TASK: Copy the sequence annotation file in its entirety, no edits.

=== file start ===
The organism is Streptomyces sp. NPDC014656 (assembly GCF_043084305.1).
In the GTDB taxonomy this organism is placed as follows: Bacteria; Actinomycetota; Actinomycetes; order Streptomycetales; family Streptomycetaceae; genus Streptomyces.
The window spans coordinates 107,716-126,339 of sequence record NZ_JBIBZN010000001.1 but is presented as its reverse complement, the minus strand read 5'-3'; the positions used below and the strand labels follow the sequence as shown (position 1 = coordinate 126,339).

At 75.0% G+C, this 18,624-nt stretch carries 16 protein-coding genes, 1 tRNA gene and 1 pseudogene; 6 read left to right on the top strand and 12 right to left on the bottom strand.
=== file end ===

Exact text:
The organism is Streptomyces sp. NPDC014656 (assembly GCF_043084305.1).
In the GTDB taxonomy this organism is placed as follows: Bacteria; Actinomycetota; Actinomycetes; order Streptomycetales; family Streptomycetaceae; genus Streptomyces.
The window spans coordinates 107,716-126,339 of sequence record NZ_JBIBZN010000001.1 but is presented as its reverse complement, the minus strand read 5'-3'; the positions used below and the strand labels follow the sequence as shown (position 1 = coordinate 126,339).

At 75.0% G+C, this 18,624-nt stretch carries 16 protein-coding genes, 1 tRNA gene and 1 pseudogene; 6 read left to right on the top strand and 12 right to left on the bottom strand.